We have been touring with a University group since 2000 – initially, annually the group of students with academic staff would undertake a tour in South Africa of 4 to 6 weeks and the group size varied, on one tour we had as many as 42 students. With groups of this size you would expect things to go wrong – a student would fall out of a tree in the Kruger Park and break his arm, and this was a prank – and you would be faced with all the problems of getting the staff to give you permission to leave the Park in the middle of the night and go to the hospital in Nelspruit to get medical attention. Dr. Don Gordon, the pioneer of this travel abroad programme had visited as many as 52 countries in Africa, then Dr. Erik Ching took over from Dr. Gordon and then the reins were handed to Dr. Kristy Maher, the hero of this story and current director of the tour. Dr. Ching and Dr. Maher shared the responsibility in 2007 and Dr. Maher has led every programme since then in 2009, 2011, 2013, 2015 and 2017.
On every trip since 2000, we have always included a stay at Giants Castle in Kwa-Zulu Natal. The university has an athletic prowess and this was leisure time for the students who otherwise had to attend lectures whilst on tour. They would engage in full day hikes up the uMklambha-Drakensberg –an acclaimed World Heritage site, and many of the hikes would reach the Lesotho border with the height very close to 3000 metres above sea-level. It was lusciously green this year after a very good summer rainfall period and the rivers were in full flow.
It was an overcast and chilly day, but this did not dampen the spirits of the students and undeterred they started their hike that day. All of them were well prepared for hiking and hiking hampers were prepared for the students. Then they were off – in their selected groups and on their elected routes. As the day progressed so the rain intensified and it was simply one of those dark and wet days.
And then I received a call that no tour operator or guide wishes to get. Ever! I immediately went into crisis mode and walked this critical path together with Dr Kristy right until the emergency services and ambulance were able to take over and safely accompany the student to hospital.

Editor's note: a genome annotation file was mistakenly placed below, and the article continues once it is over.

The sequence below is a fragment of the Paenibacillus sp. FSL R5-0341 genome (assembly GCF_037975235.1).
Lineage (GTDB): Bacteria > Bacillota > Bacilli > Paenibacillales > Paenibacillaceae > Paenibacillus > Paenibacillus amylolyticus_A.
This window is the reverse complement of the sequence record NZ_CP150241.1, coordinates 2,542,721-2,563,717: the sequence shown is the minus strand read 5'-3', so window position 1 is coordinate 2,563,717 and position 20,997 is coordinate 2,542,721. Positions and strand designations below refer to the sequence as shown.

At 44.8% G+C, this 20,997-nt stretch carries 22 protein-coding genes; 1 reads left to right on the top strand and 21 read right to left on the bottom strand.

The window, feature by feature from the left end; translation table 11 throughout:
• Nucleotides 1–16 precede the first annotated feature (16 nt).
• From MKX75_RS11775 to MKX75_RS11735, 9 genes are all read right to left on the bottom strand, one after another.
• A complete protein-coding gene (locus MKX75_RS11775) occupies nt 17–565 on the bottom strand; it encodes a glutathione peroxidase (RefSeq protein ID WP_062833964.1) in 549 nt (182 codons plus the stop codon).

This is what Dr Kristy Maher, Ph.D. of the Sociology Department at Furman University writes in her blog. http://muddyhyena.blogspot.com/2017/07/snake-bite-from-february-2017.html
I receive a text message from one of the students reporting that one of the group hiking has been bitten by a snake. The details are not clear but we learn that the student can walk and that the group are on their way back down. Our attempts to reconnect with them at that stage are futile!
On the day, this group of five students decide to take the hike to Binneman’s Hut – the highest point in the area and on reaching the hut decide to enter for respite from the rain and cold. This is where it all begins. The student is bitten on the heel of his foot. He is wearing open sandals at the time as he had changed out of his hiking boots en-route, because of discomfort, and thinks none the better of this change.
This sets off a whole chain of events, it’s a mind game for starters. Don’t panic! If he can hike down, perhaps it wasn’t a poisonous snake? What is the camp manager’s number? Is there medical evacuation? Where are the details for the travel insurance policy? What are the contact numbers to call Furman on a Sunday? With these pieces of information in place…we continue to wait.
Finally, the group has made it back to base camp. We are full of questions, looking at very tired students and trying to figure out what has happened. The student is stable. Two dark purple dots provide positive proof of fang marks, and his foot, ankle, and leg are fairly swollen. When I ask for a description of the snake (fat, grey brown pattern), knowing that in a case like this you cannot take any chances and it is time to move and we spring into action.
The camp manager arrives shortly after our call and after she sees what I’ve seen and heard the description of the snake, she confirms we must go immediately. We embark on what turns into a multi-hour effort to get to decent medical care. A group of us, including the camp manager, the snake bite victim, another student coming along for moral support, our tour facilitator and his driver and I pile into two cars, and after a 45-minute ride in the pouring rain we arrive at a rural health clinic close to Winterton.
It is a small clinic, with only a couple of nurses working, and currently without a working phone line. We describe our situation and after taking the vital signs of the victim, conclude he is stable but must be moved to the provincial hospital in Colenso.
Our concerned group piles back in the cars, and we notice that it’s getting harder and harder for the victim to transfer from the wheel chair to the car. For another hour or more we race on in the pouring rain to a larger medical facility in Colenso. Upon arrival, we enter a crowded waiting area tightly packed with plastic chairs. We’re moved back to a dimly lit, dank area with a dozen beds or so, many of them occupied. A nurse checks the victim’s vital signs, takes some blood and hangs an IV(Intravenous). Unfortunately, I must go and attend to the paperwork for admission so I miss the initial stages of the examination and don’t know what medication he’s been given. Almost immediately he gets very sleepy and cold and fades in and out of consciousness.